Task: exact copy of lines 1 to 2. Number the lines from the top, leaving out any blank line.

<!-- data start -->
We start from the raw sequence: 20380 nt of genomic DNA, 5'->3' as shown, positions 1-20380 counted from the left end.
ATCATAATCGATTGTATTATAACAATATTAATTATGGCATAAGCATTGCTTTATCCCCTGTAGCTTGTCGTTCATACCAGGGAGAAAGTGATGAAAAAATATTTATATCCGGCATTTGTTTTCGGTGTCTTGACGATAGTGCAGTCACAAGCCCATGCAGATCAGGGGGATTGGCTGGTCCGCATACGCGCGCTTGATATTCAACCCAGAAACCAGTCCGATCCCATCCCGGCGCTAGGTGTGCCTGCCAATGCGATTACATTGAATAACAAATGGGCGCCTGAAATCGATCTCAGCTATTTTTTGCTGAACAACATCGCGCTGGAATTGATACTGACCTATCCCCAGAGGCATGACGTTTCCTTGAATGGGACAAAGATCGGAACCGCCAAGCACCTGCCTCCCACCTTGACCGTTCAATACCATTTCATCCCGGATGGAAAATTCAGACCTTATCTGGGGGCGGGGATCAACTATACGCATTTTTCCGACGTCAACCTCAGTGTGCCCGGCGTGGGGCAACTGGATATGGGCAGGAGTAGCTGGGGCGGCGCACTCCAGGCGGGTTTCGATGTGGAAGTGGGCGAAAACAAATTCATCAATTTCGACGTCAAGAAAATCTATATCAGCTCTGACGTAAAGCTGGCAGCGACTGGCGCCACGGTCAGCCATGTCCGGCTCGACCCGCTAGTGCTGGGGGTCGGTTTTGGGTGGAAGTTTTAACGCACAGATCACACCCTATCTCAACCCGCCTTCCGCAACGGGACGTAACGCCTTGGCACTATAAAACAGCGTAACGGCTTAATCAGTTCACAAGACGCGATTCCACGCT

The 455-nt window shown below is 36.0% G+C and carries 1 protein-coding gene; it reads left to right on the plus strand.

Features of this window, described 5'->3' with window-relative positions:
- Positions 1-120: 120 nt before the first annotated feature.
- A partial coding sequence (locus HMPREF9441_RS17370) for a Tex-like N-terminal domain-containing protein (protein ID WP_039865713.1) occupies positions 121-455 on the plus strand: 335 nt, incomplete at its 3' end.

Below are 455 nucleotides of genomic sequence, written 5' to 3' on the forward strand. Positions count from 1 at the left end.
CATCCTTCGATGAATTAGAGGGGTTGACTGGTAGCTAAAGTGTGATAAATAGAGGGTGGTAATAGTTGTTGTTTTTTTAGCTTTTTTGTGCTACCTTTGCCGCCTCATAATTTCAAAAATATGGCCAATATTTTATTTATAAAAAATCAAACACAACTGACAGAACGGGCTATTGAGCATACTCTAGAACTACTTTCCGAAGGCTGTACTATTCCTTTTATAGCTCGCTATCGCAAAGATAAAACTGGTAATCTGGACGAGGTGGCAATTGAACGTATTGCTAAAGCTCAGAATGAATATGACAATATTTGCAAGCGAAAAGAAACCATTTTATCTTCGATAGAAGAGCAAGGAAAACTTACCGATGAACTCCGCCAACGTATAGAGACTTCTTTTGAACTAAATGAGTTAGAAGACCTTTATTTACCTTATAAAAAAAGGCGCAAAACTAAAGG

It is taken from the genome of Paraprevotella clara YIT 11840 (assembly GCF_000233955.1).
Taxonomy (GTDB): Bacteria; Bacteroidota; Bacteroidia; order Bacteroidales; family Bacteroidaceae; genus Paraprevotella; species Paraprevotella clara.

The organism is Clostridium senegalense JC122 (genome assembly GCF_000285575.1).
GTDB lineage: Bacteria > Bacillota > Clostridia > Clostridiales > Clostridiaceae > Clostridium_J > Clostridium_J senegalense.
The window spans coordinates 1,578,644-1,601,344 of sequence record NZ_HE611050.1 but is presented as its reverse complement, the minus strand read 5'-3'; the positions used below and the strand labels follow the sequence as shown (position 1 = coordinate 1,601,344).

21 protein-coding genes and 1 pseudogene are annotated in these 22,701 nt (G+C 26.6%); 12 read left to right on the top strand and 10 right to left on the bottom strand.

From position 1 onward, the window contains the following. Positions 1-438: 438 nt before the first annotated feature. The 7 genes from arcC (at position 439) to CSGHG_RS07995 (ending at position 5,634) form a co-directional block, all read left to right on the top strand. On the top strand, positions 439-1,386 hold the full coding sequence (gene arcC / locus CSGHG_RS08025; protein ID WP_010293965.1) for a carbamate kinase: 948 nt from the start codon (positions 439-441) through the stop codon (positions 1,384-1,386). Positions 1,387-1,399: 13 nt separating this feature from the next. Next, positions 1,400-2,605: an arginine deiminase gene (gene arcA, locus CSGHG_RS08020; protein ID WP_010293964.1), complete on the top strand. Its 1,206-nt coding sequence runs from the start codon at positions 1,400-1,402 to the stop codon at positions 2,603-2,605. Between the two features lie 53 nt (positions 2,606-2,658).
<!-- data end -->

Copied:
We start from the raw sequence: 20380 nt of genomic DNA, 5'->3' as shown, positions 1-20380 counted from the left end.
ATCATAATCGATTGTATTATAACAATATTAATTATGGCATAAGCATTGCTTTATCCCCTGTAGCTTGTCGTTCATACCAGGGAGAAAGTGATGAAAAAATATTTATATCCGGCATTTGTTTTCGGTGTCTTGACGATAGTGCAGTCACAAGCCCATGCAGATCAGGGGGATTGGCTGGTCCGCATACGCGCGCTTGATATTCAACCCAGAAACCAGTCCGATCCCATCCCGGCGCTAGGTGTGCCTGCCAATGCGATTACATTGAATAACAAATGGGCGCCTGAAATCGATCTCAGCTATTTTTTGCTGAACAACATCGCGCTGGAATTGATACTGACCTATCCCCAGAGGCATGACGTTTCCTTGAATGGGACAAAGATCGGAACCGCCAAGCACCTGCCTCCCACCTTGACCGTTCAATACCATTTCATCCCGGATGGAAAATTCAGACCTTATCTGGGGGCGGGGATCAACTATACGCATTTTTCCGACGTCAACCTCAGTGTGCCCGGCGTGGGGCAACTGGATATGGGCAGGAGTAGCTGGGGCGGCGCACTCCAGGCGGGTTTCGATGTGGAAGTGGGCGAAAACAAATTCATCAATTTCGACGTCAAGAAAATCTATATCAGCTCTGACGTAAAGCTGGCAGCGACTGGCGCCACGGTCAGCCATGTCCGGCTCGACCCGCTAGTGCTGGGGGTCGGTTTTGGGTGGAAGTTTTAACGCACAGATCACACCCTATCTCAACCCGCCTTCCGCAACGGGACGTAACGCCTTGGCACTATAAAACAGCGTAACGGCTTAATCAGTTCACAAGACGCGATTCCACGCT